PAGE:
Leadership: Black Day For The Black Tigers

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September15, 2008:  On September 9th, the Sri Lankan military got a major morale boost when their Special Forces troops and air force defeated a three pronged attack on the Vavuniya air base in the northern part of the island. The LTTE (separatist rebels) were intent on destroying a newly installed Indian radar in the air base, and killing soldiers in an adjacent army base. But army Special Forces troops in the base detected the eleven LTTE "Black Tiger" commandos sneaking into the base, and maneuvered to ambush them. Meanwhile, the LTTE was sending its two single engine commercial aircraft, modified as light bombers, to bomb the base once the Black Tigers lit is up. At the same time, the LTTE had moved a few of their remaining 130mm artillery pieces to the front line, which was within range of the Vavuniya base. But the Sri Lankan Special Forces had already quietly alerted the entire base, and the new radar also spotted the income LTTE aircraft. The radar had been installed specifically to spot these low flying aircraft. The Sri Lankan got several F-7 (a Chinese clone of the Russian MiG-21) fighters into the air, and one of the LTTE aircraft was found and shot down. The Black Tigers were all killed. The LTTE artillery fired about 70 shells at the Vavuniya base, killing 14 and wounding 20 people.

But the big news was the defeat of the dreaded Black Tigers. Last Fall, two dozen of these commandos raided the heavily guarded Anuradhapura air base, 170 kilometers north of the capital, killing 14 air force personnel, and destroying eight aircraft (two MI-24 helicopter gunships, one Beechcraft 200 HISAR naval reconnaissance aircraft, three PT-6 trainers, one K-8 trainer and one Mi-17 transport helicopter). Eight other aircraft were damaged, but repairable. Nearly all (21) of the Black Tigers were killed in what the LTTE declared a successful operation.

The Black Tigers have been an elite force of suicide bombers for over twenty years. In that time, they have lost about 350 men and women while carrying out suicide attacks. There have been about fifty such attacks in the last year. There are only a few hundred people in the Black Tiger organization. The Black Tiger suicide bombers are carefully selected, highly motivated and well trained, enabling them to get to heavily guarded targets. The preparations for each attack are extensive. The LTTE will sometimes even conduct research to see what types of bombs work best. In one case, a live dog and goat were strapped into the front seat of a car, and then exposed to a bomb blast in the car to see if the bomb had enough force to kill. The bombers themselves undergo months of training and dry runs before they are turned loose with a live bomb.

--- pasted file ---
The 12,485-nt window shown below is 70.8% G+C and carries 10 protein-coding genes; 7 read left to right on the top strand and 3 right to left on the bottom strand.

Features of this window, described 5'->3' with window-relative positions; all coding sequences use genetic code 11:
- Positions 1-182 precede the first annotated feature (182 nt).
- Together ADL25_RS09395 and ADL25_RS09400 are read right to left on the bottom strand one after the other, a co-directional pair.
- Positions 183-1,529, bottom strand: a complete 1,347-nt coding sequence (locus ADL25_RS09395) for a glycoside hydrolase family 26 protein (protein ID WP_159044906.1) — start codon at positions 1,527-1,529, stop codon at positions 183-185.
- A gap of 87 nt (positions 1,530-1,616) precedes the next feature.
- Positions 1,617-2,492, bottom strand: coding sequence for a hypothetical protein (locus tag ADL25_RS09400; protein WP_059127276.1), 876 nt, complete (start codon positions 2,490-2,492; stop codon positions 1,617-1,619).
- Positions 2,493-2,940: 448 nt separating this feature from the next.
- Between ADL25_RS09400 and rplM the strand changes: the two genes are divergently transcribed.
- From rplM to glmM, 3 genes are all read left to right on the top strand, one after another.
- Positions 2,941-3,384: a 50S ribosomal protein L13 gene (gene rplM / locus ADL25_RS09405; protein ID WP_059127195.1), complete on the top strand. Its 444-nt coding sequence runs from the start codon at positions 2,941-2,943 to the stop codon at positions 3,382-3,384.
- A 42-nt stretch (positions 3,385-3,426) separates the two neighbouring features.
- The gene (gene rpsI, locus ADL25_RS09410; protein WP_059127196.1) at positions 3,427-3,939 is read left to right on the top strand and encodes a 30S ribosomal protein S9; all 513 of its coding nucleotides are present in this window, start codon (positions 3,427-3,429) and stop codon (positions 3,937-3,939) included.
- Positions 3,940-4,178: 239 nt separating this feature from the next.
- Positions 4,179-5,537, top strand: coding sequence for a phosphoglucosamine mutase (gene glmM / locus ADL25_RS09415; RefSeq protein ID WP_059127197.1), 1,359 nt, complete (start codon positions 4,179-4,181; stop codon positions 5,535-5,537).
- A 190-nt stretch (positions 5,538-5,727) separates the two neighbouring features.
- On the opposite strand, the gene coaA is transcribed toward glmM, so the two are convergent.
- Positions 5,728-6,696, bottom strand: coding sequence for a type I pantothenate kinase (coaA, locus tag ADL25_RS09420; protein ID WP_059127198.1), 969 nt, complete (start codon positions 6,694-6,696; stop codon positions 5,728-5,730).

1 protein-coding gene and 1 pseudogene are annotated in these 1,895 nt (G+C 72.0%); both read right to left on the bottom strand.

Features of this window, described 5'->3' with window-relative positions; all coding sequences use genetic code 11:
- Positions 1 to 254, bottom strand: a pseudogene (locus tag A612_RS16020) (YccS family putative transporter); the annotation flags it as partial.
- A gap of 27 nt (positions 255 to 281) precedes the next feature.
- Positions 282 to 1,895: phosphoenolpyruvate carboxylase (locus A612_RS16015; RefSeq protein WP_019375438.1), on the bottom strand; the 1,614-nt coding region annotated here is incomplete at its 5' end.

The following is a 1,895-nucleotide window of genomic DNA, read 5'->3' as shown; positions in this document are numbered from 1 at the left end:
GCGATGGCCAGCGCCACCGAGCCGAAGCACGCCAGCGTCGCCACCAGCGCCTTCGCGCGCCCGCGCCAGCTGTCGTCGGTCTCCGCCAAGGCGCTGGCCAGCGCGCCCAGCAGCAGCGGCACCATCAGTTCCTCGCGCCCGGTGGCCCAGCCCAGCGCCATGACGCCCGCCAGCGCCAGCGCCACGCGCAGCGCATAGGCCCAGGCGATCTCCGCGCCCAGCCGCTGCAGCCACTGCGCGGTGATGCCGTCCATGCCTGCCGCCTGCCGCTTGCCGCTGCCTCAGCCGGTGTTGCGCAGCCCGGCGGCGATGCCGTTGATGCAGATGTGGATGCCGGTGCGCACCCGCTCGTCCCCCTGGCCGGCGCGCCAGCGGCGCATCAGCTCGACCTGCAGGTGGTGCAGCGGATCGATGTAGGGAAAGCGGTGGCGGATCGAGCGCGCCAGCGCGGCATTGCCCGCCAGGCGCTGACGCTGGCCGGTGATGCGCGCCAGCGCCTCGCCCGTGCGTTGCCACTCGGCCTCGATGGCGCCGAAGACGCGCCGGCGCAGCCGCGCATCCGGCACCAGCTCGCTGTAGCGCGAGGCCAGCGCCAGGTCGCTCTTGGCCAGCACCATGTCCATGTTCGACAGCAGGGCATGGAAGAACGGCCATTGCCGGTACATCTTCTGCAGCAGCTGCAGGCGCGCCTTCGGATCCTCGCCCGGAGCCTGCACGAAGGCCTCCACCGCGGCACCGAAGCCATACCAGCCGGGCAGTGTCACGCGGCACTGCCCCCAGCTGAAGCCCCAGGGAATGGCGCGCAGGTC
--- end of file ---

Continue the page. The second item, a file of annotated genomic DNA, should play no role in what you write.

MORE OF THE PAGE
The two dozen Black Tigers that attacked the heavily guarded Anuradhapura air base (north of the capital, far from the LTTE base areas) apparently planned their attack carefully, and carried it out successfully, despite the knowledge that few, if any, of them would come back. People around the air base remembered seeing some the Black Tigers before the attack. And the raid was coordinated with an aerial attack by two of the single engine commercial aircraft the LTTE uses as improvised bombers. The pre-dawn raid took the air force guards by surprise, and was over quickly, mainly because the raiders went straight for their objectives (the aircraft, especially the Beechcraft radar plane), regardless of losses. The air force security personnel had to kill all the raiders to halt the destruction of aircraft. In response, the Sri Lankan military are again revising their security measures, sure that they will have to deal with the Black Tigers again.

This time, the army was apparently expecting an attack. The army commando force has been growing in numbers and competence over the last few years, regularly carrying out patrols and raids deep into LTTE territory, and getting away with it. The fact that the commandos confronted a Black Tiger squad at 3 AM, and wiped them out, makes all Sri Lankan soldiers believe that the last few years of successful operations against the LTTE was not a fluke, but the result of better training and combat experience.

 


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